NEW UFCW 400 PRESIDENT MCNUTT BUILDING FOR POWER: “There is power in numbers,” said Thomas P. McNutt (r) upon taking office as UFCW Local 400 President. “We are going to grow our union in order to strengthen our power to improve our members’ lives. The more our union grows, the more clout we have at the bargaining table and in the corridors of power." McNutt -- elected by the Local 400 Executive Board to fill the remainder of retiring President Jim Lowthers’ term -- was sworn in May 4 and is profiled in the most recent edition of Local 400's "Union Leader." Added new Secretary-Treasurer Mark Federici, “We are going to be aggressive in maximizing every opportunity to win gains for our members at the bargaining table, in Congress and the state legislatures, and in every other venue.” Federici was previously Local 400’s executive assistant to the president and director of strategic programs. McNutt has been a UFCW member since 1975 and a member of Local 400 for 22 years, Over his 35-year career McNutt has been a bag boy, clerk, shop steward, union organizer, union representative, and, from 1997 to 2010, Secretary-Treasurer of Local 400. "We are going to recruit a volunteer army second to none," says McNutt. "We’re going to train our member activists and give them the skills to do what they do best...There’s so much our members have to offer and so much we can achieve." McNutt also discussed Local 400's support for Teamster 639's strike against Daycon (“Local 400 Supports Striking Daycon Workers, p23), noting that "every local union leader in our area is a friend of Local 400 and every union member in our area is a brother or sister. The only way we’re going to grow is if we’re unified. And the only way workers in our area will see their economic standing rise is if we grow." Click herefor McNutt's profile (McNutt Sworn in as Local 400 President, p 14) and his views on the future of Local 400 (Tom McNutt Speaks Out, p 16). - Chris Garlock; photo courtesy Union Leader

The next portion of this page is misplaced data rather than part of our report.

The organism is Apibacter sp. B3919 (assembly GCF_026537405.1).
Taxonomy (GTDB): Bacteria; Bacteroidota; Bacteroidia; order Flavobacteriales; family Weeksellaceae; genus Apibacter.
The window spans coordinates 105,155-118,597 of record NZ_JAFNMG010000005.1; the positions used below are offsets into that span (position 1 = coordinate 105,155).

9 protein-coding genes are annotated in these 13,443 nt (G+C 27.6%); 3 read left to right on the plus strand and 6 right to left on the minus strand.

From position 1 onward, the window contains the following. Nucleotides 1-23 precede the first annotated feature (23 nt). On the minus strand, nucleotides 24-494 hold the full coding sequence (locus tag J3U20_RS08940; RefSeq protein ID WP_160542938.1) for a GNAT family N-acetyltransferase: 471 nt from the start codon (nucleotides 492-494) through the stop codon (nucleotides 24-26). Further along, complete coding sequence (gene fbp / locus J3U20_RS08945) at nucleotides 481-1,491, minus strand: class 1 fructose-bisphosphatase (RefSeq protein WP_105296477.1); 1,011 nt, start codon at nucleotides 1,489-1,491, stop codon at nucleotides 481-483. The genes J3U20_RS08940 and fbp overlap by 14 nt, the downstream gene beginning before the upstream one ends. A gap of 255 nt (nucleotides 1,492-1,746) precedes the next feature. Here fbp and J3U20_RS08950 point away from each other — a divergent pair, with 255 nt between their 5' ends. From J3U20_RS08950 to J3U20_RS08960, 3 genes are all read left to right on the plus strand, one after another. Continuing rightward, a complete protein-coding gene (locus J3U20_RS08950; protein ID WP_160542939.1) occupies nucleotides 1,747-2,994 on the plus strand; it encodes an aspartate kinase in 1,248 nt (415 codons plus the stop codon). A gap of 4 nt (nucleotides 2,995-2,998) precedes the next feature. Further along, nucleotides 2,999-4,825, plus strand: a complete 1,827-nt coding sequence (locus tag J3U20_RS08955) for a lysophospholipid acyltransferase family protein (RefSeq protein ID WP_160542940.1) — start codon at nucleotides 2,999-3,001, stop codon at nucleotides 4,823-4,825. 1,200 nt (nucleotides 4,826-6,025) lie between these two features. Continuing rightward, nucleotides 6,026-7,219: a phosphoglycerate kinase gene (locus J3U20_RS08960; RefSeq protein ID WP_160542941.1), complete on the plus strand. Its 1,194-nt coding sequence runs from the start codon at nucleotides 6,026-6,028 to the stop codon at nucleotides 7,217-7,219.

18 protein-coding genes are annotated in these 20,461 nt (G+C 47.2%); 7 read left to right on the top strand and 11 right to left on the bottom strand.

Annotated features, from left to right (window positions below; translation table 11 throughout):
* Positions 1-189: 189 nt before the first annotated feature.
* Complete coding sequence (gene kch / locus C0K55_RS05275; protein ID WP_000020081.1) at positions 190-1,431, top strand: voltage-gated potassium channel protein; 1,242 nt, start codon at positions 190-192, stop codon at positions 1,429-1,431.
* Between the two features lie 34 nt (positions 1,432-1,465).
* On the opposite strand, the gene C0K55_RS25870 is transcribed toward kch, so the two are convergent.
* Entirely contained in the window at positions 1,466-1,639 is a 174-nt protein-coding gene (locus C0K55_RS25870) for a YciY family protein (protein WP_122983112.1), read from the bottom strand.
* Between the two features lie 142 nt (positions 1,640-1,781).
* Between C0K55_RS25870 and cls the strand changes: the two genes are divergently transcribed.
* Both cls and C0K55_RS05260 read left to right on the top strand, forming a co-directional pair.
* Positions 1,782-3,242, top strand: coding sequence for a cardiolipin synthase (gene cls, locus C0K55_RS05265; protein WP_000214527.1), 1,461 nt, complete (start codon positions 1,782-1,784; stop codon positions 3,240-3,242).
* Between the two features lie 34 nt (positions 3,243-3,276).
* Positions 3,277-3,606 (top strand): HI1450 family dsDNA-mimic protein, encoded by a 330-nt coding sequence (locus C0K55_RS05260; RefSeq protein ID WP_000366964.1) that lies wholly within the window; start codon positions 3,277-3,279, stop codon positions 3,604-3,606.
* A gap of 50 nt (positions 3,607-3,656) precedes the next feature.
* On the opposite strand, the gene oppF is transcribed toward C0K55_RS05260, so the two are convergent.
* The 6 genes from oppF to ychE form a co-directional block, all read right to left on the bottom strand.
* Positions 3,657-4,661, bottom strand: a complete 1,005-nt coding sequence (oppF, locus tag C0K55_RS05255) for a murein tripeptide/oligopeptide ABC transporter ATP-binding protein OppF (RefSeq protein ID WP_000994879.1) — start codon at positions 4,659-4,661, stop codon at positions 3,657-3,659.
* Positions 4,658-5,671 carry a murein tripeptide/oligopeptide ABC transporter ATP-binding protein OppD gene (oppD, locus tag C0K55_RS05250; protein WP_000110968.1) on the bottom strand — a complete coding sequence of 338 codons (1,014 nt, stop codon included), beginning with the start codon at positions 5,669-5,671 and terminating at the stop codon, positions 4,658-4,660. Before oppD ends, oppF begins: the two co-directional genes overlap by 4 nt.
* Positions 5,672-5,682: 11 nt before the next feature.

RAID ON UFCW 1994 ENDS: The raid on UFCW Local 1994's units is officially over. "The UFCW International and the International representing the raiding organization signed a binding agreement this week," reports Local 1994 President Gino Renne. "Staff representatives who were soliciting for signatures have left town." As previously reported (New York Group Trying To Raid UFCW In Montgomery County), the National Corrections Employees Union (NCEU) from Massachusetts and the New York-based United Public Service Employees Union (UPSEU) have been soliciting Local 1994 members for signatures on a decertification petition, but have now withdrawn after realizing "that our members were not persuaded by the misrepresentations they made about our accomplishments," said Renne. "Thank you, brothers and sisters, for standing up for your union. Together we are united." Click herefor Local 1994's report. - photo: dozens of Montgomery County government workers rallied against “scab unions” UPSEU and NCEU in July, 2010; photo by Boaz Young-El, AFL-CIO Union Summer Intern